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AI Alignment, Constraints, Control, Incentives or Partnership?

by jmh1 min read31st Dec 20194 comments

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A quick search on AI benevolence did not really return much and I've not waded into the depths of the whole area. However I am wondering to what extent the current approach here is about constraining and controlling (call that bucket 1) versus that of incenting and partnership (Bucket 2) as a solution to the general fears of AGI.

If one were to toss the approaches into one of the buckets what percentage would be in each of the buckets? I get the impression most of what I've seen seems more bucket 1 type solutions.

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"Partnership" is a weird way to describe things when you're writing the source code. That is, it makes sense to think of humans 'partnering' with their children because the children bring their own hopes and dreams and experiences to the table; but if parents could choose from detailed information about a billion children to select their favorite instead of getting blind luck of the draw, the situation would seem quite different. Similarly with humans partnering with each other, or people partnering with governments or corporations, and so on.

However, I do think something like "partnership" ends up being a core part of AI alignment research; that is, if presented between the option of 'writing out lots of policy-level constraints' and 'getting an AI that wants you to succeed at aligning it' / 'getting an AI that shares your goals', the latter is vastly preferable. See the Non-adversarial principle and Niceness is the first line of defense.

Some approaches focus on incentives, or embedding constraints through prices, but the primary concerns here are 1) setting the prices incorrectly and 2) nearest unblocked strategies. You don't want the AI to "not stuff the ballot boxes", since it will just find the malfeasance you didn't think of; you want the AI to "respect the integrity of elections."

Another way to think about this, instead of those two buckets, are Eliezer's three buckets of directing, limiting, and opposing.

It isn't clear exactly what these buckets consist of. Could you be more specific about what approaches would be considered bucket 1 or bucket 2. The default assumption in AGI safety work is that even if the AI is really powerful, it should still be safe.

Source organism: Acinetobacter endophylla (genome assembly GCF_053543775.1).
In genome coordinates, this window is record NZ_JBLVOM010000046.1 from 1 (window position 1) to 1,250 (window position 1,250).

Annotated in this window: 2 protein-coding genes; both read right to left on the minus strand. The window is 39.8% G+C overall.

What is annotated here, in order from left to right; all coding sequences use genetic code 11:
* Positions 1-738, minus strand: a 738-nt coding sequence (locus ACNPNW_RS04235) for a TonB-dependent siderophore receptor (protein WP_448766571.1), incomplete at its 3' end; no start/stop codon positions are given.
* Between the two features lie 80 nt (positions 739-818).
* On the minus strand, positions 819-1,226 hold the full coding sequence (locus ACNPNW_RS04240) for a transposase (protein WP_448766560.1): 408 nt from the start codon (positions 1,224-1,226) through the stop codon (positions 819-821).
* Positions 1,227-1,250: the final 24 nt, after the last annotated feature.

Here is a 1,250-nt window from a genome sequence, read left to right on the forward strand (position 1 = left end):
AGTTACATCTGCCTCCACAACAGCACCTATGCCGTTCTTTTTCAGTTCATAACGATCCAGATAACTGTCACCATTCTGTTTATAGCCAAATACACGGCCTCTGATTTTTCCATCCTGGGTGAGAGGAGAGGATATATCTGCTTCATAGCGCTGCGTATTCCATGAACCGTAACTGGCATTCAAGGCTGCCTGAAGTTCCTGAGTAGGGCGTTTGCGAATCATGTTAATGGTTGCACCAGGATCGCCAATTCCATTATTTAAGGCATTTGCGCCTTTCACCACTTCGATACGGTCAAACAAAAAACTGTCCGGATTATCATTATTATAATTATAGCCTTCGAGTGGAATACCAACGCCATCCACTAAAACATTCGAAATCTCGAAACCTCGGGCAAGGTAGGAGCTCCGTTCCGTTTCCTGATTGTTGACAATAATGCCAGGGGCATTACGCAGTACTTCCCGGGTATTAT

Are these buckets based on the incentivizing of humans by either punishment or reward?

The model of a slave being whipped into obedience is not a good model for AGI safety, and is not being seriously considered. An advanced AI will probably find some way of destroying your whip, or you, or tricking you into not whipping.

The model of an employee being paid to work is also not much use, the AI will try to steal the money or do something that only looks like good work but isn't.

These strategies sometimes work with humans because humans are of comparable intelligence. When dealing with an AI that can absolutely trounce you every time, the way to avoid all punishment and gain the biggest prize is usually to cheat.

We are not handed an already created AI and asked to persuade it to work, like a manager persuading a recalcitrant employee. We get to build the whole thing from the ground up.

Imagine the most useful, nice helpful sort of AI, an AI that has every (non logically contradictory) nice property you care to imagine. Then figure out how to build that. Build an AI that just intrinsically wants to help humanity, not one constantly trying and failing to escape your chains or grasp your prizes.

1jmh1yPerhaps, though not intentionally. I would put "intrinsically wants to help" in bucket two (or perhaps say that is bucket 2) while "chains" would be bucket 1. But those are very general concepts and will rely on various mechanisms or implementations. Your comment seems to suggest that bucket 1 is useless and full of holes and no one is pursuing that path. Is that the case?
1Donald Hobson1yA large majority of the work being done assumes that if the AI is looking for ways to hurt you, or looking for ways to bypass your safety measures, something has gone wrong.